two tails or one tail. tails? and Type?
if the P>0.05 does that mean A is similar to B?
To use a two sample t-test like I've shown in the video, you need to have all the data (not just the mean) for the three minute period and for the 5 minute period. You would enter the data into columns as shown on the video for each period.
If you don't have all the data, you at least need to have the standard deviation for both periods. However, you'd have to use formulas for this calculation which are not covered in this video.
Since you're getting your data from a single person, a more powerful test would be a repeated measures ANOVA. However, this is much more complicated than a 2 sample t-test. If the 2 sample t-test works, you can leave "good enough" alone.
Also, a t-test can't measure similarity. It can only tell you if two things are significantly different (i.e., that the difference between two means is unlikely to be due to chance). To understand how different the means are, you need to calculate the effect size d. I have a short video which introduces effect size which might interest you. "Introduction to effect size": https://www.youtube.com/watch?v=2AKTNvVN3Dk
Uploading contracts to an online database should not take too long, and with the right solution, there should be a way to quickly drag and drop them into folders. Of course, the contract management team may want to give some thought as to how those folders are categorized. In some industries, it may make sense to classify them by agreement type, whereas in others they may need to be grouped by timeframe or date. It is obviously important to do what makes sense for your company and to ensure everyone understands the classification system that is instituted. With this sort of well-oiled system in place, it is a lot easier to keep a handle on things.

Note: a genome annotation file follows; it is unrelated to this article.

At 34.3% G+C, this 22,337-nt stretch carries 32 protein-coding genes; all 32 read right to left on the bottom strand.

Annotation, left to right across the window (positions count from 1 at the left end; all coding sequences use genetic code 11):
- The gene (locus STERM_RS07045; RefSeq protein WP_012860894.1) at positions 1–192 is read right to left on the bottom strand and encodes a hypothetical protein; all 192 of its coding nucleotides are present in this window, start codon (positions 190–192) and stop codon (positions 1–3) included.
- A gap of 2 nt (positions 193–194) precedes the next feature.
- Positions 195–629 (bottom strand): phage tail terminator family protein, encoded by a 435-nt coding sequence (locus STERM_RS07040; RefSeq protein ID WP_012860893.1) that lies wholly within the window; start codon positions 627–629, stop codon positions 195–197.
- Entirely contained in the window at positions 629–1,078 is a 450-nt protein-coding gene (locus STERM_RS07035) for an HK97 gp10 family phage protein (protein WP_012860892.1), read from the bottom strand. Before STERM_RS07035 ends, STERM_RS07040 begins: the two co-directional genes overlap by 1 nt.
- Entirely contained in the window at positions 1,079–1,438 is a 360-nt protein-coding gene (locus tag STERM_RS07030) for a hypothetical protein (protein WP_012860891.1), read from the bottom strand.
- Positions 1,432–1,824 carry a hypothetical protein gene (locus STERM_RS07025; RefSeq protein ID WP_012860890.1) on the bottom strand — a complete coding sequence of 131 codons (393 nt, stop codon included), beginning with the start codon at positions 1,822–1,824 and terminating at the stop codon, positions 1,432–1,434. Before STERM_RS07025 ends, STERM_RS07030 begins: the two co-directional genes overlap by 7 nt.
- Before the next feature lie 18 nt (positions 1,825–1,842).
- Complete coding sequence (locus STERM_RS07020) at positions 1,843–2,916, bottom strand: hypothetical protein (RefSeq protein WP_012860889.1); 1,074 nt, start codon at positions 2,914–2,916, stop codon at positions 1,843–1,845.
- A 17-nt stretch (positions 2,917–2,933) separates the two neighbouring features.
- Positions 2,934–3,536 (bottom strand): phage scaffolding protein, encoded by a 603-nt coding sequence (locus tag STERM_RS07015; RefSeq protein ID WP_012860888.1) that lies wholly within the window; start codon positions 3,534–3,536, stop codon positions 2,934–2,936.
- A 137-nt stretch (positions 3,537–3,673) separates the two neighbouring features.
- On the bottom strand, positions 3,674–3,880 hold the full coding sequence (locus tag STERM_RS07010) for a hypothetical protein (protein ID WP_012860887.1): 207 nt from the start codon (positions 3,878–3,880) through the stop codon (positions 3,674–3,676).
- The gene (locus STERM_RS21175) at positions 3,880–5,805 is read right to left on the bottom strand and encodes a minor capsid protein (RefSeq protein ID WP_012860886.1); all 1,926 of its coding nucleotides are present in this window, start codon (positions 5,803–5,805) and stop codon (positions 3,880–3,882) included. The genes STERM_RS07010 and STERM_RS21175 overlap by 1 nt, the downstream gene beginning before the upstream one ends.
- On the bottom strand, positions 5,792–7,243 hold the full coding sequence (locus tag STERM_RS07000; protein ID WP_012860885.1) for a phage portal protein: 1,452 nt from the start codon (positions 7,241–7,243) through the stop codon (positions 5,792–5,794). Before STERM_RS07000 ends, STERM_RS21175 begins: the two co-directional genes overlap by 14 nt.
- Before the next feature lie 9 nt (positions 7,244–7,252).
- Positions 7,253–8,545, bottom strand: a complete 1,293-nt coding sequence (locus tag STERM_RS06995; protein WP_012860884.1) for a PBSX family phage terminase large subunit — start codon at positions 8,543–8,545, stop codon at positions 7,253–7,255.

Divide and Conquer.
This is another area that is very industry-dependent, but it is highly unlikely that any company can afford to have an entire contract team devoted to managing one portfolio. More than likely, it is more realistic to divvy up the team and the contracts so that there is a leader for each relevant sphere. The entire team will obviously have to coordinate and communicate, but resources must be allocated in the most efficient manner possible. In turn, this will allow for several individuals to keep an eye on a smaller batch of contracts, thereby facilitating those periodic reviews.
Outsource the Tedium to Technology.